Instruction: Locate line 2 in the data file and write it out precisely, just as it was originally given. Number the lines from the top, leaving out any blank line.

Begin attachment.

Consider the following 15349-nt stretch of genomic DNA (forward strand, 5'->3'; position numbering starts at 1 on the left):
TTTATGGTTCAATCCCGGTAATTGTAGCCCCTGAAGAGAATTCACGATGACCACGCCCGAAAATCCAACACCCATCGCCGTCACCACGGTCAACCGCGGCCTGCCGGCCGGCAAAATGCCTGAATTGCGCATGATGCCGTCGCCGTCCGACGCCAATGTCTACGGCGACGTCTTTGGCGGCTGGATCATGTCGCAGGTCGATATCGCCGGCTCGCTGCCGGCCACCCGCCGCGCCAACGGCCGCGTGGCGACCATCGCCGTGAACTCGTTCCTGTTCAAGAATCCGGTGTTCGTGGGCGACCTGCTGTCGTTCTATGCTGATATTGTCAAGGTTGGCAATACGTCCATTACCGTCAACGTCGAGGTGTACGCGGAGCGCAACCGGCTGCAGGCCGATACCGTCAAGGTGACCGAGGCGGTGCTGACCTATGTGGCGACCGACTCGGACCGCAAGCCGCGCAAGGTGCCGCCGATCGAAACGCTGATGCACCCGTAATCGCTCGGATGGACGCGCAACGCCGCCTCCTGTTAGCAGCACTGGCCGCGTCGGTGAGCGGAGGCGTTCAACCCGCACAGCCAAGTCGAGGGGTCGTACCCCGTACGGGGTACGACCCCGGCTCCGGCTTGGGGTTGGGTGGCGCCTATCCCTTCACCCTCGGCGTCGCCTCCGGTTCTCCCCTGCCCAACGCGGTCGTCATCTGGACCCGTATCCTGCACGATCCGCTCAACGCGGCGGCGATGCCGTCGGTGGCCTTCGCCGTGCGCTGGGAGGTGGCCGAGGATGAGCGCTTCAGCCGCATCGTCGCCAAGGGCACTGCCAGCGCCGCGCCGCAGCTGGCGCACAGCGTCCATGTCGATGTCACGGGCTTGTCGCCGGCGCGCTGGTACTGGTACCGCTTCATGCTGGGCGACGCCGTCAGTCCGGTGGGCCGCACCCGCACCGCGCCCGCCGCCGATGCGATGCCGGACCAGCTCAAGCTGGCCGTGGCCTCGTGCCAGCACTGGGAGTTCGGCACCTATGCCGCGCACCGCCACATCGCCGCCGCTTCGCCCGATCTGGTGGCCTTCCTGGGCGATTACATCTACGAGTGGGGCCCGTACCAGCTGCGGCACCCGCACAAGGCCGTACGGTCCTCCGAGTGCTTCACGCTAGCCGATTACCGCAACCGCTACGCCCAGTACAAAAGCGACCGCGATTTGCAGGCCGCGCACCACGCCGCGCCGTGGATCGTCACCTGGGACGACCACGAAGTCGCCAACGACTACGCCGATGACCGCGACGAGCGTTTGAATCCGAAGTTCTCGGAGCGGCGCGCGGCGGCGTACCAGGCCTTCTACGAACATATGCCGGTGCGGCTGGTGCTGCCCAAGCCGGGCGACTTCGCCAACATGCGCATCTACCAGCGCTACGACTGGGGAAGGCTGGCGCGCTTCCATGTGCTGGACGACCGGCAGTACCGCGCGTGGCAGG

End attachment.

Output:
TTTATGGTTCAATCCCGGTAATTGTAGCCCCTGAAGAGAATTCACGATGACCACGCCCGAAAATCCAACACCCATCGCCGTCACCACGGTCAACCGCGGCCTGCCGGCCGGCAAAATGCCTGAATTGCGCATGATGCCGTCGCCGTCCGACGCCAATGTCTACGGCGACGTCTTTGGCGGCTGGATCATGTCGCAGGTCGATATCGCCGGCTCGCTGCCGGCCACCCGCCGCGCCAACGGCCGCGTGGCGACCATCGCCGTGAACTCGTTCCTGTTCAAGAATCCGGTGTTCGTGGGCGACCTGCTGTCGTTCTATGCTGATATTGTCAAGGTTGGCAATACGTCCATTACCGTCAACGTCGAGGTGTACGCGGAGCGCAACCGGCTGCAGGCCGATACCGTCAAGGTGACCGAGGCGGTGCTGACCTATGTGGCGACCGACTCGGACCGCAAGCCGCGCAAGGTGCCGCCGATCGAAACGCTGATGCACCCGTAATCGCTCGGATGGACGCGCAACGCCGCCTCCTGTTAGCAGCACTGGCCGCGTCGGTGAGCGGAGGCGTTCAACCCGCACAGCCAAGTCGAGGGGTCGTACCCCGTACGGGGTACGACCCCGGCTCCGGCTTGGGGTTGGGTGGCGCCTATCCCTTCACCCTCGGCGTCGCCTCCGGTTCTCCCCTGCCCAACGCGGTCGTCATCTGGACCCGTATCCTGCACGATCCGCTCAACGCGGCGGCGATGCCGTCGGTGGCCTTCGCCGTGCGCTGGGAGGTGGCCGAGGATGAGCGCTTCAGCCGCATCGTCGCCAAGGGCACTGCCAGCGCCGCGCCGCAGCTGGCGCACAGCGTCCATGTCGATGTCACGGGCTTGTCGCCGGCGCGCTGGTACTGGTACCGCTTCATGCTGGGCGACGCCGTCAGTCCGGTGGGCCGCACCCGCACCGCGCCCGCCGCCGATGCGATGCCGGACCAGCTCAAGCTGGCCGTGGCCTCGTGCCAGCACTGGGAGTTCGGCACCTATGCCGCGCACCGCCACATCGCCGCCGCTTCGCCCGATCTGGTGGCCTTCCTGGGCGATTACATCTACGAGTGGGGCCCGTACCAGCTGCGGCACCCGCACAAGGCCGTACGGTCCTCCGAGTGCTTCACGCTAGCCGATTACCGCAACCGCTACGCCCAGTACAAAAGCGACCGCGATTTGCAGGCCGCGCACCACGCCGCGCCGTGGATCGTCACCTGGGACGACCACGAAGTCGCCAACGACTACGCCGATGACCGCGACGAGCGTTTGAATCCGAAGTTCTCGGAGCGGCGCGCGGCGGCGTACCAGGCCTTCTACGAACATATGCCGGTGCGGCTGGTGCTGCCCAAGCCGGGCGACTTCGCCAACATGCGCATCTACCAGCGCTACGACTGGGGAAGGCTGGCGCGCTTCCATGTGCTGGACGACCGGCAGTACCGCGCGTGGCAGG